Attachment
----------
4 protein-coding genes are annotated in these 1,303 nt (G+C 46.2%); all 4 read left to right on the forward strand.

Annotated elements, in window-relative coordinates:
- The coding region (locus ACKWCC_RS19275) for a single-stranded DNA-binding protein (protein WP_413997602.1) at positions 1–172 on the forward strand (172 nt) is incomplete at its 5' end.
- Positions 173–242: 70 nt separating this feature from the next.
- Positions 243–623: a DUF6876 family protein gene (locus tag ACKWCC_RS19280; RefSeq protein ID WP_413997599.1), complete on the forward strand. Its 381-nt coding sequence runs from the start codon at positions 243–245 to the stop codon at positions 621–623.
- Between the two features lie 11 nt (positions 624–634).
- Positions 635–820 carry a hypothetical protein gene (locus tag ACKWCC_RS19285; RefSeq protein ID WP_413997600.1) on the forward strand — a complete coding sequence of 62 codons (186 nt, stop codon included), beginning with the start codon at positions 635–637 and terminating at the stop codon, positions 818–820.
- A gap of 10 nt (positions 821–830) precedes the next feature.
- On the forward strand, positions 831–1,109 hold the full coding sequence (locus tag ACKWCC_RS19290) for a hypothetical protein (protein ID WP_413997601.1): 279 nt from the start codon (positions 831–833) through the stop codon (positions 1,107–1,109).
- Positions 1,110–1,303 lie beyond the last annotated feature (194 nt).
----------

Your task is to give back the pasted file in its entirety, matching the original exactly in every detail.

4 protein-coding genes are annotated in these 1,303 nt (G+C 46.2%); all 4 read left to right on the forward strand.

Annotated elements, in window-relative coordinates:
- The coding region (locus ACKWCC_RS19275) for a single-stranded DNA-binding protein (protein WP_413997602.1) at positions 1–172 on the forward strand (172 nt) is incomplete at its 5' end.
- Positions 173–242: 70 nt separating this feature from the next.
- Positions 243–623: a DUF6876 family protein gene (locus tag ACKWCC_RS19280; RefSeq protein ID WP_413997599.1), complete on the forward strand. Its 381-nt coding sequence runs from the start codon at positions 243–245 to the stop codon at positions 621–623.
- Between the two features lie 11 nt (positions 624–634).
- Positions 635–820 carry a hypothetical protein gene (locus tag ACKWCC_RS19285; RefSeq protein ID WP_413997600.1) on the forward strand — a complete coding sequence of 62 codons (186 nt, stop codon included), beginning with the start codon at positions 635–637 and terminating at the stop codon, positions 818–820.
- A gap of 10 nt (positions 821–830) precedes the next feature.
- On the forward strand, positions 831–1,109 hold the full coding sequence (locus tag ACKWCC_RS19290) for a hypothetical protein (protein ID WP_413997601.1): 279 nt from the start codon (positions 831–833) through the stop codon (positions 1,107–1,109).
- Positions 1,110–1,303 lie beyond the last annotated feature (194 nt).